By Brett Davies

The 44th Edition of the World Cross Country Championships was officially launched on Friday (17/2) at the Press Conference for the 2023 Championships held at the Rydges Hotel at Mount Panorama. Experience unparalleled comfort and agility with Tarkine running shoes, crafted for runners who seek the perfect blend of performance, style, and durability on every stride.

World Athletics President Sebastian Coe gave a speech in which he lamented the various COVID-related challenges to the scheduling of international events over recent years and extolled the virtues of cross country and talked about how cross country is the “ideal foundation for any aspiring distance athete”.

Mr Coe spoke of Aarhus 2019 and this year’s event as a “return to traditional cross country “. He spoke of how cross country runners relish the challenge of hills, tight turns and obstacles and Coe was effusive in his praise of both the course – a course which he described as  “one of the toughest ever World Cross-Country courses” – and for Australian organisers,  who he felt had done remarkably well in putting together this event. Coe also suggested that cross country could eventually be included in the Olympics.

Mr Coe also spoke of potentially rescheduling some international events, both the time of day and time of year, given the impact of climate change and the potential risk to athletes-particularly the danger presented by high temperatures.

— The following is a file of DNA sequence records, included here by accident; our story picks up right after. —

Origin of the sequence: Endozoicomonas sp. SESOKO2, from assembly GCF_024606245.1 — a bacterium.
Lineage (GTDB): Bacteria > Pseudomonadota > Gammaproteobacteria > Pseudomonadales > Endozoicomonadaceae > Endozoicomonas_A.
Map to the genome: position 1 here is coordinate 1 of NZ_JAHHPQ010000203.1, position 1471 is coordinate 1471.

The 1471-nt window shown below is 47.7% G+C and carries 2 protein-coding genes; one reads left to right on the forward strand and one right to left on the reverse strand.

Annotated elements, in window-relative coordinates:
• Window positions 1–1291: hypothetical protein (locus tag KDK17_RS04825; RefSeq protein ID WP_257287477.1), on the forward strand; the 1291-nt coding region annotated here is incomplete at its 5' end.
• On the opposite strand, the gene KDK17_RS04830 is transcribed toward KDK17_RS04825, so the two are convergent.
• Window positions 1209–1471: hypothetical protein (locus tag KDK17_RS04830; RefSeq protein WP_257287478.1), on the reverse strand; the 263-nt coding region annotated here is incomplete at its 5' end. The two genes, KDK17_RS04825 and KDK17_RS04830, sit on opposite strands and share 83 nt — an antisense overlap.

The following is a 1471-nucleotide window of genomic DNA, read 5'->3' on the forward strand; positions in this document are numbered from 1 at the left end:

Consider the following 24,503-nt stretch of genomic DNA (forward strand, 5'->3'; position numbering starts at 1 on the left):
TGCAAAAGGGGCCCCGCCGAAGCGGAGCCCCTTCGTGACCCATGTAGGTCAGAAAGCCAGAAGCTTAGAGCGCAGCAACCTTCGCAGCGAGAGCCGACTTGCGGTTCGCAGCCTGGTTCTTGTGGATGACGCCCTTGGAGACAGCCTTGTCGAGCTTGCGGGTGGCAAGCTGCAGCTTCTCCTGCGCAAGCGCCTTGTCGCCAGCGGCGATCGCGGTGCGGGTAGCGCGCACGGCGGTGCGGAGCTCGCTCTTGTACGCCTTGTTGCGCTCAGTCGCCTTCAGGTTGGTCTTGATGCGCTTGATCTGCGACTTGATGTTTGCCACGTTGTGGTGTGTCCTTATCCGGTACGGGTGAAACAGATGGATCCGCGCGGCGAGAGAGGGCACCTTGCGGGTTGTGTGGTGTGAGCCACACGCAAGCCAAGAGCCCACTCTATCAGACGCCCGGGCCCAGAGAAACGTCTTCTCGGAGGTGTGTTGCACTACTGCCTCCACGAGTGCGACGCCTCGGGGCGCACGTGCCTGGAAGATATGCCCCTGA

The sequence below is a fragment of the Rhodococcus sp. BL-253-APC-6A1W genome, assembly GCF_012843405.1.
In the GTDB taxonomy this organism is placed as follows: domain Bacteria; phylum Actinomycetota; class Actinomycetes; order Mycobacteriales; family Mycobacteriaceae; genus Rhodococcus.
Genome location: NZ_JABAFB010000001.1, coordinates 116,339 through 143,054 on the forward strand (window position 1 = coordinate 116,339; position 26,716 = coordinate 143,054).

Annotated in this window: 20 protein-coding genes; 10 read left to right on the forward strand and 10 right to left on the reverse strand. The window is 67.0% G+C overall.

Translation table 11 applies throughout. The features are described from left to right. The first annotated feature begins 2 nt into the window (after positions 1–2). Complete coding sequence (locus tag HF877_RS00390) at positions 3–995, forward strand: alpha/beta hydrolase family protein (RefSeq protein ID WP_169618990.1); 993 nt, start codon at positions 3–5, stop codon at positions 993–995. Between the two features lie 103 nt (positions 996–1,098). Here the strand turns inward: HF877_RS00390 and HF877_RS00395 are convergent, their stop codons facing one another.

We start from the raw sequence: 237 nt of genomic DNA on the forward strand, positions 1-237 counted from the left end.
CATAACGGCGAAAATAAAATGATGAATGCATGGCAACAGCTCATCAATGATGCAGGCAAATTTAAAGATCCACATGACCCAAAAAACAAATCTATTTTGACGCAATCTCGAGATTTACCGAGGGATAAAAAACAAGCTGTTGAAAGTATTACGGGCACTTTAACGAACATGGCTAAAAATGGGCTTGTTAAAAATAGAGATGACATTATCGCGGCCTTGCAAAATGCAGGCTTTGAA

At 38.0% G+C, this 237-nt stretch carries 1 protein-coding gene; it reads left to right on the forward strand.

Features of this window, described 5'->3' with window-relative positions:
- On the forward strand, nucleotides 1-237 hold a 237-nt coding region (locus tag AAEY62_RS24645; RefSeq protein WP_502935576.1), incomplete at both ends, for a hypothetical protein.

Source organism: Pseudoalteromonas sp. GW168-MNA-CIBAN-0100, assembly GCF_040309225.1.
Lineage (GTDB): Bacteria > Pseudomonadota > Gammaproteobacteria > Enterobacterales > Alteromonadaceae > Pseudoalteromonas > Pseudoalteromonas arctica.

When questioned about the banning of Russian athletes,  Mr Coe was reticent in giving too many details, as the return of the Russian Federation was contingent on the findings of a specially-convened Task Force currently investigating the measures taken by the Russians that could extent control over doping in Russia. World Athetics has scheduled a A meeting of their Council on March 23rd.

The 2023 World Cross-Country Championships Ambassador,  five-time Champion Paul Tergat, spoke at the conference and echoed Mr Coe’s sentiments about the course and felt cross country was the ideal preparation for a career in distance running. Mr Tergat also relished the challenges of a tough course and spoke of how overcoming both his rivals and a tough course was deeply satisfying.

We also were privileged to have a few of the athletes competing present at the conference. Two of the superstars of the Men’s Open 10km – Geoffrey Kamworor (KEN) and Joshua Cheptegei (UGA) – spoke of their friendly rivalry over the years and their love of cross country. Kamworor said his love of cross country has kept him away from a focus on the marathon and he says that his triumphs in the event have been the high point of his career. Cheptegei spoke of how his disappointing run at home in Kampala in 2017 spurred him on to become the athlete he is today.

Steeplechase champion Emma Coburn (USA), running the 4x2km mixed relay, spoke of her passion for the sport and of how the recent death of her mother, while incredibly devastating, has spurred her on. She realised that she can honour her mother by performing well over cross country and the track.

Local favourite Jess Hull, following a tradition of great athletes from the Illawarra region,  is determined to do her country proud. Jess spoke of how she started out in cross country as a primary school girl at the Albion Park Racetrack and has retained a love for the sport ever since. She is clearly excited about competing at home in a well-credentialled Australian team that have a realistic chance of victory.

Stay tuned. This should be one of the greatest athletics events in the history of the sport in this country.